(Bloomberg) -- Federal Trade Commission Chair Lina Khan is going after a common acquisition strategy for private equity firms, putting the industry on notice with a new lawsuit that US regulators are scrutinizing “roll-up” deals involving small companies that compete in local markets. 

The FTC sued US Anesthesia Partners Inc. and its private equity partner Welsh Carson Anderson & Stowe LP on Thursday, alleging they engaged in a scheme to monopolize the market for anesthesiologists in Texas using the “roll-up” strategy. It’s the first time the agency has targeted such deals, which usually are small enough to avoid antitrust review.

Welsh Carson systematically bought up more than a dozen anesthesiology practices, becoming the dominant provider of the services in Texas, including in Houston and Dallas, according to the complaint. The company then increased prices and secured promises from other providers that they would stay outside the market, the FTC alleged.

“Private equity firm Welsh Carson spearheaded a roll-up strategy and created USAP to buy out nearly every large anesthesiology practice in Texas,” Khan said in a statement. “These tactics enabled USAP and Welsh Carson to raise prices for anesthesia services — raking in tens of millions of extra dollars for these executives at the expense of Texas patients and businesses.”

In a statement, USAP called the FTC complaint “misguided,” saying it would harm patient care. 

“The FTC’s intended outcome threatens to disrupt and restrict patients’ equitable access to quality anesthesia care in Texas and will negatively impact the Texas hospitals and health systems that provide care in underserved communities,” said Dr. Derek Schoppa, a USAP board member. “The FTC’s civil complaint is based on flawed legal theories and a lack of medical understanding about anesthesia.”

Welsh Carson disputed the FTC’s allegations, saying USAP’s rates haven’t exceeded the rate of medical cost inflation. 

“We are confident we will prevail as the FTC’s claims are without merit in fact or law,” Welsh Carson spokesperson Amy Stevens said.


According to the FTC complaint, internal communications show executives at USAP and Welsh Carson were focused on “captur[ing] significant synergies” with the acquisitions. “Following one acquisition, a USAP executive put it more bluntly: ‘Cha-ching!’” the agency said.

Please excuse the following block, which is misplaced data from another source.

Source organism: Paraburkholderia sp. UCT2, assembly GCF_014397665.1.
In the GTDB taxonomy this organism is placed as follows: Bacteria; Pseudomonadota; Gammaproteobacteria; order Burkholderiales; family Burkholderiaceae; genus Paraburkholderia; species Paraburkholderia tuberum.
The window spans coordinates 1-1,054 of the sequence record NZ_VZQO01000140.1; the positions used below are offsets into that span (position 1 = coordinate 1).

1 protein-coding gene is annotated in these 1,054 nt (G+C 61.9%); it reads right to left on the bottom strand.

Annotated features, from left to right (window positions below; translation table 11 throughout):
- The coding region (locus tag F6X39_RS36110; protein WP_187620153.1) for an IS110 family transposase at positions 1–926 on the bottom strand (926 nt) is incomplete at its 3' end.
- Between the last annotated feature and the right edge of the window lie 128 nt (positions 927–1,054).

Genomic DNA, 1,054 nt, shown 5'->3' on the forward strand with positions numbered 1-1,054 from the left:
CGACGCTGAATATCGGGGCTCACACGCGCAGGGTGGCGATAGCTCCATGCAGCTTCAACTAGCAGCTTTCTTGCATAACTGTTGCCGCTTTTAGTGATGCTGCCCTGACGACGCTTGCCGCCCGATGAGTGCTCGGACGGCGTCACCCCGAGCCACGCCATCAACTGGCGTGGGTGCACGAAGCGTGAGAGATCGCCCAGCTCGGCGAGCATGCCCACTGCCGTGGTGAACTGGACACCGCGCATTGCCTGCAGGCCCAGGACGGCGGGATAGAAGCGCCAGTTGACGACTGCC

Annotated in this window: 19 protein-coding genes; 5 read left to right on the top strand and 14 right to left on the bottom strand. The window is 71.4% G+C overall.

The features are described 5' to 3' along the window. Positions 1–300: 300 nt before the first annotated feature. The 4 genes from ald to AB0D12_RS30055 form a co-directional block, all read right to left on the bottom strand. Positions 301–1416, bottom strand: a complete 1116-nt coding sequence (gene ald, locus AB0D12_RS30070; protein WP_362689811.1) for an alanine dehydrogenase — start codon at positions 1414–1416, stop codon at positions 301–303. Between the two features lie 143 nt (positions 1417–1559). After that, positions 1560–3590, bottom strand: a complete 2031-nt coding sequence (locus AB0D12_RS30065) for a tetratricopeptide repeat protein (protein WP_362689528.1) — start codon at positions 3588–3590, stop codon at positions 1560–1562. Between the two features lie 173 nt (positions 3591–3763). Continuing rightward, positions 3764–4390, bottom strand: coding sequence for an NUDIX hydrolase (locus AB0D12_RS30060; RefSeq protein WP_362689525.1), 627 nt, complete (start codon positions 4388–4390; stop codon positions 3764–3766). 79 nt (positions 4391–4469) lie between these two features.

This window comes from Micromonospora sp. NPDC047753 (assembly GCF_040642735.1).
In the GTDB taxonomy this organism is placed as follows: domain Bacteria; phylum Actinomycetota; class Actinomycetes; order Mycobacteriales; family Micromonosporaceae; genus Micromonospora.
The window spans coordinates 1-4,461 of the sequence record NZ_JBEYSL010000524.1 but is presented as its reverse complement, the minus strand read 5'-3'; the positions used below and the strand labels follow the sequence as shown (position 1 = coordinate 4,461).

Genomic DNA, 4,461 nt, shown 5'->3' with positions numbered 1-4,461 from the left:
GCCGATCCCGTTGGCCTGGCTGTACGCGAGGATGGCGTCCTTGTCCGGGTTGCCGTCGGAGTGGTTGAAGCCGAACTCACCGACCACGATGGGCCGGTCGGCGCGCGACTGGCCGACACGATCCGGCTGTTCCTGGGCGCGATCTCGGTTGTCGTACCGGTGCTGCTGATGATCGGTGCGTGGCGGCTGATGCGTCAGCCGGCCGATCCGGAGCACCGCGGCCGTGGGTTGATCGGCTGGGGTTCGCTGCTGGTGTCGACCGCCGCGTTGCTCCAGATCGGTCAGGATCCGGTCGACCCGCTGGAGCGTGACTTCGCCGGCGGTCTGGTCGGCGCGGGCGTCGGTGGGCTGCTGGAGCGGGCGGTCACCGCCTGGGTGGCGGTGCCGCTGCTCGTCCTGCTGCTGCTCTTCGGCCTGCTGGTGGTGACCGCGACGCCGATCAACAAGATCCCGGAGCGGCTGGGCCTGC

UnitedHealth Group Inc., the largest US insurer, complained about the increased prices, according to the FTC. 

“You’ve basically taken the highest rate of all in one distinct market and then peanut butter spread that across the entire state of Texas,” a UnitedHealth executive wrote.

USAP is one of the largest anesthesiology providers, serving more than 2 million patients a year. The company has a large presence in Texas, Colorado and Florida.

Welsh Carson has $31 billion in assets, according to data compiled by Bloomberg, and says it primarily invests in health care and technology. 

Expanded Scrutiny

Khan has said her agency is “looking closely at the role of private equity,” noting research that shows its investments in nursing homes have led to higher death rates. In an op-ed published Thursday in The Financial Times, Khan said the FTC will focus on parent companies and investors “if they directly participate or conspire to participate in anti-competitive conduct.”

Private equity funds raise money from institutions and wealthy investors to buy large stakes in companies and, typically, overhaul their management. After several years, the private equity firms generally sell the company or take it public. The industry has trillions of dollars in assets under management.

The health-care industry has been a particular favorite of private equity. Last year, private equity transactions accounted for about 40% of health-care mergers and acquisitions, according to Levin Associates, which tracks health-care deals. A 2020 study published in the Journal of the American Medical Association found that anesthesiology practices were a particular focus on private equity buyouts – accounting for about 20% of deals, more than any other physician practice group.

The case is FTC v. US Anesthesia Partners, 4:23-cv-03560, US District Court, Southern District of Texas (Houston).

--With assistance from Madlin Mekelburg.

(Updates with Welsh Carson comment in seventh paragraph.)

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